Holiday Survival Guide

Thanksgiving is right around the corner and many of you may be a bit nervous about overeating. I have a few tips for you that I hope will help!

First of all, you should be aware that the average holiday dinner alone can have about 3,000 calories and most people will also munch away another 1,500 from appetizers and drinks before the meal even starts. Combined, that will be about 4,500 calories, which is more than 2 1/4 times the average daily calorie intake and almost 3 1/2 times the fat. In fact, the average person may eat enough fat in one holiday meal to equal three sticks of butter! Here are a few tips to help you stay a bit more on track.

1. Don’t skip meals! If you have learned nothing else from me, I hope you will at least do that. Starving yourself will result in a lower metabolic rate and will make you ravenous for food which will result in eating more than you may have planned. (Remember the hunger scale and don’t get below a “3”!)
2. Start meals with a salad or a broth based soup. Research shows when meals are started with high volume, low calorie foods such as these, people tend to eat 12% less calories than they otherwise would have.
3. Eat lower fat and reduced calorie foods for the days in advance of the holiday feast and for the days after.
4. Build your plate to be 1/2 fruits and vegetables, 1/4 lean proteins and 1/4 whole grains.
5. Avoid recreational eating. While some foods are more calorie-dense than others, no food will make you gain weight unless you eat too much of it. At parties and holiday dinners, people tend to eat (or keep eating) beyond their body’s physical hunger simply because food is there and eating is a “social thing.” (Remember the hunger scale!) To avoid recreational eating, consciously make one plate of the foods you really want. Eat it slowly and enjoy it. When you’re done, pop a mint or stick of gum in your mouth, get a tall glass of water and sip on it throughout the night. Position yourself away from the food as well.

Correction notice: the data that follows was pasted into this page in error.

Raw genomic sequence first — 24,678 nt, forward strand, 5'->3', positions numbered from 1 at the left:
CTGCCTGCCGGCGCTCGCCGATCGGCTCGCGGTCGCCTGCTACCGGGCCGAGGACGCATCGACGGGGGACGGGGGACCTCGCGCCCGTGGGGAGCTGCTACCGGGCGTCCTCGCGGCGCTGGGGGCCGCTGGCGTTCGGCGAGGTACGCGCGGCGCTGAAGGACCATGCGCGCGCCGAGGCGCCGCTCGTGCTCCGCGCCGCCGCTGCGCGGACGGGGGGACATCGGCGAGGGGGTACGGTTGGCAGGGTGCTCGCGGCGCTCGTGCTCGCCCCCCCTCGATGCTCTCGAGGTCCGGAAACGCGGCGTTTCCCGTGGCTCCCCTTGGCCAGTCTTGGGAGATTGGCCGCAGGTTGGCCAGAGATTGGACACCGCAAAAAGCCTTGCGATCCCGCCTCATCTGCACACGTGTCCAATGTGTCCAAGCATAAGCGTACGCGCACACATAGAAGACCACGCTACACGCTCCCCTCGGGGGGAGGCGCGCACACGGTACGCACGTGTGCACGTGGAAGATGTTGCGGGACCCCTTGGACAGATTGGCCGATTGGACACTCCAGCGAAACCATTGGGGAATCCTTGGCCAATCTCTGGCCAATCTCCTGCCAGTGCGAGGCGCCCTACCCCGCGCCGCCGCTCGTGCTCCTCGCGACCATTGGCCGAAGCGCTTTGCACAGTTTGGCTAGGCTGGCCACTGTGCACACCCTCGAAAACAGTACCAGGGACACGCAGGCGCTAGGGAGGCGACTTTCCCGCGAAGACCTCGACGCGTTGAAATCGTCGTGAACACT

6. Prepare for handling your worst temptations; if you want a piece of pumpkin pie, tell yourself you can have some and just watch the portion size. Remember, telling yourself you can’t or shouldn’t could lead to preoccupation and binges with that particular food.
7. If cooking, provide low-fat, low-calorie foods or ask if you can bring a side dish.
8. Make traditions with family and friends that have nothing to do with food. Take a walk, play games, or compete in a Thanksgiving Day Turkey Bowl! Celebrate what the holidays are really about!
9. Remember that the holidays are truly only 3 days, Thanksgiving, Christmas (or Kwanzaa or Chanukah which is 8 days) and New Year’s. Three days of indulging a little is not enough to do too much damage. It is the vicious cycle of not enough exercise and too many calories for the 3 or 4 months during the holidays that causes weight gain during this time of year.
10. Sign up for a 5K or fitness walk to keep your mind focused on fitness goals. Keep up with your exercise during the holidays and try to be even more active to offset the extra calories.
11. Limit alcoholic, carbonated and sugary beverages. Have one if you must and then switch to water.
12. Keep minimal snacks and goodies on hand. Only bake enough to give away or for a party. Out of sight, out of mind!
13. And finally, it may be more realistic to focus on weight maintenance rather than weight loss during the holidays. If you can continue to lose weight that is great but don’t give yourself unrealistic expectations.

Next week I plan on posting calorie counts for typical holiday foods, a sample holiday meal including portion sizes and a few reduced calorie recipes!

Emily Fonnesbeck RD,CD